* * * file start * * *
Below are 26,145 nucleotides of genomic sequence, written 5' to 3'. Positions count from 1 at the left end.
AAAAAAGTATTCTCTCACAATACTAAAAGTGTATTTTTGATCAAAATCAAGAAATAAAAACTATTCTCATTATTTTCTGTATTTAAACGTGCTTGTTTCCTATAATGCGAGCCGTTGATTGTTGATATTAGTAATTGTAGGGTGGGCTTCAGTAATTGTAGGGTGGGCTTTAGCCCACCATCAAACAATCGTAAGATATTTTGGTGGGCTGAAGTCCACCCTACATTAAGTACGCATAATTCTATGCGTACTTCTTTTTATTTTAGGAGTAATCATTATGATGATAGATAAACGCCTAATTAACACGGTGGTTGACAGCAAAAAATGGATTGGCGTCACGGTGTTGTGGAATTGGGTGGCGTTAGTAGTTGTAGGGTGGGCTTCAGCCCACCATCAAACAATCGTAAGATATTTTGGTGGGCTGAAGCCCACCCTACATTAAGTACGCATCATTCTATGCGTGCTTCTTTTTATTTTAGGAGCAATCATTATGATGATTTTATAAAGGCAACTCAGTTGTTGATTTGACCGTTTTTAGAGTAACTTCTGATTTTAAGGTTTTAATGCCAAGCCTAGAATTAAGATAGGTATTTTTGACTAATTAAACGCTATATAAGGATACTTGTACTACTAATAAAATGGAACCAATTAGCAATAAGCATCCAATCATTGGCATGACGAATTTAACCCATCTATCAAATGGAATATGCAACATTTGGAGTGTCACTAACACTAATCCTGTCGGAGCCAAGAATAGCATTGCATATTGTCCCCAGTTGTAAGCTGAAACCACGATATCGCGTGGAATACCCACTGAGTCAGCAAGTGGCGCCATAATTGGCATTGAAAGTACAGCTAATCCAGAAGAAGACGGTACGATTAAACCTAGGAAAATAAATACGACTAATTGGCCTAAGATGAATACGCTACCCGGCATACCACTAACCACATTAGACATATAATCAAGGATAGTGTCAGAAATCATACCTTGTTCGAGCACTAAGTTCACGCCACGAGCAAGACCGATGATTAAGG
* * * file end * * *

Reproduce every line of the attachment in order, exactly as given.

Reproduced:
Below are 26,145 nucleotides of genomic sequence, written 5' to 3'. Positions count from 1 at the left end.
AAAAAAGTATTCTCTCACAATACTAAAAGTGTATTTTTGATCAAAATCAAGAAATAAAAACTATTCTCATTATTTTCTGTATTTAAACGTGCTTGTTTCCTATAATGCGAGCCGTTGATTGTTGATATTAGTAATTGTAGGGTGGGCTTCAGTAATTGTAGGGTGGGCTTTAGCCCACCATCAAACAATCGTAAGATATTTTGGTGGGCTGAAGTCCACCCTACATTAAGTACGCATAATTCTATGCGTACTTCTTTTTATTTTAGGAGTAATCATTATGATGATAGATAAACGCCTAATTAACACGGTGGTTGACAGCAAAAAATGGATTGGCGTCACGGTGTTGTGGAATTGGGTGGCGTTAGTAGTTGTAGGGTGGGCTTCAGCCCACCATCAAACAATCGTAAGATATTTTGGTGGGCTGAAGCCCACCCTACATTAAGTACGCATCATTCTATGCGTGCTTCTTTTTATTTTAGGAGCAATCATTATGATGATTTTATAAAGGCAACTCAGTTGTTGATTTGACCGTTTTTAGAGTAACTTCTGATTTTAAGGTTTTAATGCCAAGCCTAGAATTAAGATAGGTATTTTTGACTAATTAAACGCTATATAAGGATACTTGTACTACTAATAAAATGGAACCAATTAGCAATAAGCATCCAATCATTGGCATGACGAATTTAACCCATCTATCAAATGGAATATGCAACATTTGGAGTGTCACTAACACTAATCCTGTCGGAGCCAAGAATAGCATTGCATATTGTCCCCAGTTGTAAGCTGAAACCACGATATCGCGTGGAATACCCACTGAGTCAGCAAGTGGCGCCATAATTGGCATTGAAAGTACAGCTAATCCAGAAGAAGACGGTACGATTAAACCTAGGAAAATAAATACGACTAATTGGCCTAAGATGAATACGCTACCCGGCATACCACTAACCACATTAGACATATAATCAAGGATAGTGTCAGAAATCATACCTTGTTCGAGCACTAAGTTCACGCCACGAGCAAGACCGATGATTAAGG